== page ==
Skip to main content

The Globe and Mail

AECL sale hits another snag after Bruce Power pulls out of bidding

A nuclear reactor at the Atomic Energy Canada Limited plant in Chalk River, Ont., in December, 2007.

FRED CHARTRAND/Fred Chartrand/The Canadian Press

The federal government has hit another pothole in its drive to unload money-losing Atomic Energy of Canada Ltd. after Ontario-based Bruce Power pulled out of the bidding.

As a result, there is now only one prospective buyer for AECL: Montreal-based SNC-Lavalin Group. And the engineering company won't commit to complete the design of a new generation of reactors, which AECL hopes to sell to Ontario.

Industry sources said Friday that Bruce has informed Ottawa it will not pursue its bid for the country's flagship nuclear company, more than a year after the official bidding kicked off.

Story continues below advertisement

Bruce Power operates a nuclear generating station on Lake Huron and several units are being refurbished by AECL. The company is owned by TransCanada Corp., Cameco Corp., and a trust established by the Ontario Municipal Employees Retirement System, the Power Workers' Union and the Society of Energy Professionals.

Bruce Power's shareholders were reluctant to take on the financial risks that would come with ownership of AECL, which has experienced crippling cost overruns in its refurbishment projects, one industry source told The Globe and Mail.

Bruce Power chief executive Duncan Hawthorn told staff on Friday that the company had dropped out of the bidding process, The Canadian Press reported. The company was always considered a long-shot bidder for AECL - more interested in protecting the service side of the business on which it depends, than pursuing reactor sales.

A company spokesman refused to comment late Friday, saying the company does not publicly discuss such business development issues.

Ottawa has been pursuing a sale of AECL for several years in an effort to put the company on a more market-oriented footing and removed taxpayers subsidies that have run into billions of dollars in the past decade.

But the sales effort has been plagued by AECL's ongoing problems, and none of the foreign companies that now dominate world reactor sales submitted a bid for the smaller Canadian company.

SNC - which has a long business relationship with AECL - has publicly confirmed its interest in buying the Crown company, but said it would not put its own financial health at risk in doing so. AECL has yet to complete the design and safety certification of the Advanced Candu Reactor (ACR) 1000, and sources say SNC has made it clear it will only go forward with the project with government backing.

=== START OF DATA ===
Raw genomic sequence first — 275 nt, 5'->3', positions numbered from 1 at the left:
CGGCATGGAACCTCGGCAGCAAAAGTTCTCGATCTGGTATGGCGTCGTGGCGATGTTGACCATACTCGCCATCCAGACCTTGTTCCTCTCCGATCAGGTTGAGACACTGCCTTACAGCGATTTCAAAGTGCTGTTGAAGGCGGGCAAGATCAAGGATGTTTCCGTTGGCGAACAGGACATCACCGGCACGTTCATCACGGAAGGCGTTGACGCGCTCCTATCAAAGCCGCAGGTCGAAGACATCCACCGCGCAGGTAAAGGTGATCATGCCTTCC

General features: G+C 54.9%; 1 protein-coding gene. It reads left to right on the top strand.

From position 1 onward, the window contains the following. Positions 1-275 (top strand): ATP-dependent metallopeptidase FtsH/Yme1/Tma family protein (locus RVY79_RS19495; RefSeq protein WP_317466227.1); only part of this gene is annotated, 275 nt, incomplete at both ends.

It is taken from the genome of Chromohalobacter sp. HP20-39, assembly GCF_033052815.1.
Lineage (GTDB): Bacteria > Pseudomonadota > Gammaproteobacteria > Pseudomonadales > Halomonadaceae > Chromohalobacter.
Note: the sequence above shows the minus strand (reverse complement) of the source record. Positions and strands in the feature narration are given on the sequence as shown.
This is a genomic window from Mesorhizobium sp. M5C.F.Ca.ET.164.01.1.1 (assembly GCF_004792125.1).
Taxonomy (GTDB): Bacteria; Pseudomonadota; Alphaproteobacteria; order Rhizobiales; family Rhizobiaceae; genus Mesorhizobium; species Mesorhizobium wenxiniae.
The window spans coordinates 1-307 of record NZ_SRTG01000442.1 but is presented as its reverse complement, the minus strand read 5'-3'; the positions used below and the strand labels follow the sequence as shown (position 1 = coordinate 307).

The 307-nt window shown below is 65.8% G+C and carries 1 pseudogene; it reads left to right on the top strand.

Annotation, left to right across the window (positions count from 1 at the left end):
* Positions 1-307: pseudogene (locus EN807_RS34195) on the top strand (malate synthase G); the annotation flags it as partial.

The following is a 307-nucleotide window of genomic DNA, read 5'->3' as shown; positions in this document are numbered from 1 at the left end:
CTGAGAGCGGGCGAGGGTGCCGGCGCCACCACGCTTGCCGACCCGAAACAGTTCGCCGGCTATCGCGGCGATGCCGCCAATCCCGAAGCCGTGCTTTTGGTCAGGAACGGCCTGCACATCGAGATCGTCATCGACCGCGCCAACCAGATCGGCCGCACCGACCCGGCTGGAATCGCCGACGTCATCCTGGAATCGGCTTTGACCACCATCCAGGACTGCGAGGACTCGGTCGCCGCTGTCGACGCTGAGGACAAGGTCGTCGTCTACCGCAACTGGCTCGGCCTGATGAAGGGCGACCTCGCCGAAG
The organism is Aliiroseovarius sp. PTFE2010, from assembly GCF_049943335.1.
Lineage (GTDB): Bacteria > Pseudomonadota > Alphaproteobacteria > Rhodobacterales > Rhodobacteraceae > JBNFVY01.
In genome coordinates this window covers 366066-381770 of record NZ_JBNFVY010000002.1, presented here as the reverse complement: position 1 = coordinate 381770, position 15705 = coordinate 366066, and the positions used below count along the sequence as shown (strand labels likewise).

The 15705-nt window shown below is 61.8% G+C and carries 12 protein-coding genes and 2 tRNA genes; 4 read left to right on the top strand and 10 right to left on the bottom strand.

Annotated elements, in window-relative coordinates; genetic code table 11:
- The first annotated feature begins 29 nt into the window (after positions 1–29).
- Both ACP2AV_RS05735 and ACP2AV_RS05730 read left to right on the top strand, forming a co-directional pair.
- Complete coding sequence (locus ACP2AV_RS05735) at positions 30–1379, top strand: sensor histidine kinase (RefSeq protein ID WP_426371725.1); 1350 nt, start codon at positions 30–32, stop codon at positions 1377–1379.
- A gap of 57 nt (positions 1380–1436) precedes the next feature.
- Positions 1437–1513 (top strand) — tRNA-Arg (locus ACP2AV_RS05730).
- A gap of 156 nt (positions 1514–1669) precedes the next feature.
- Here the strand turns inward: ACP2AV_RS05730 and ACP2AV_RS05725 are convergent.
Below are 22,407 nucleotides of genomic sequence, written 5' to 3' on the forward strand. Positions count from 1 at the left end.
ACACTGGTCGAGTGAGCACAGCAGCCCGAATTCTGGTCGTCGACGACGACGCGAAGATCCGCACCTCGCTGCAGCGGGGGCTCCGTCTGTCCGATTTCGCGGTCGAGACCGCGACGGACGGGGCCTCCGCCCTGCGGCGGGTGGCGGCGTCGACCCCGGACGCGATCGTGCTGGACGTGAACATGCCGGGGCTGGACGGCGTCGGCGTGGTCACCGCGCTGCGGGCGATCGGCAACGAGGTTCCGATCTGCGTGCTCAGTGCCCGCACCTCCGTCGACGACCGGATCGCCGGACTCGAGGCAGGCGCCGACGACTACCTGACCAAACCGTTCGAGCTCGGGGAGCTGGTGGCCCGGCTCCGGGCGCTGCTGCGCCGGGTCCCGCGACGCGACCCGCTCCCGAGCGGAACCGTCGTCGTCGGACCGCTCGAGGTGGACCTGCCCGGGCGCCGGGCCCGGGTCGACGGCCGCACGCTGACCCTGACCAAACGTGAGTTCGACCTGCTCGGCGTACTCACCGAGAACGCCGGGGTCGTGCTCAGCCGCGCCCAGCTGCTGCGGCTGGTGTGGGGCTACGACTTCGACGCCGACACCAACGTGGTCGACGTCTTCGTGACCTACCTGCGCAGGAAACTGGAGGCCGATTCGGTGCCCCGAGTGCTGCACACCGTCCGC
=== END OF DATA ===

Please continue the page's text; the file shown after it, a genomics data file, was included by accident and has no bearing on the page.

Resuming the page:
Story continues below advertisement

AECL is also looking to sell an updated version of its smaller workhorse, the Candu 6.

The Ontario government continues to express interest in purchasing reactors from AECL, but wants the federal backing for the company to ensure the province does not get hit with massive cost overruns in a future new-build project.

Report an error Licensing Options
About the Author
Global Energy Reporter

Shawn McCarthy is an Ottawa-based, national business correspondent for The Globe and Mail, covering a global energy beat. He writes on various aspects of the international energy industry, from oil and gas production and refining, to the development of new technologies, to the business implications of climate-change regulations. More

Comments are closed

We have closed comments on this story for legal reasons. For more information on our commenting policies and how our community-based moderation works, please read our Community Guidelines and our Terms and Conditions.

Combined Shape Created with Sketch.

Combined Shape Created with Sketch.

Thank you!

You are now subscribed to the newsletter at

You can unsubscribe from this newsletter or Globe promotions at any time by clicking the link at the bottom of the newsletter, or by emailing us at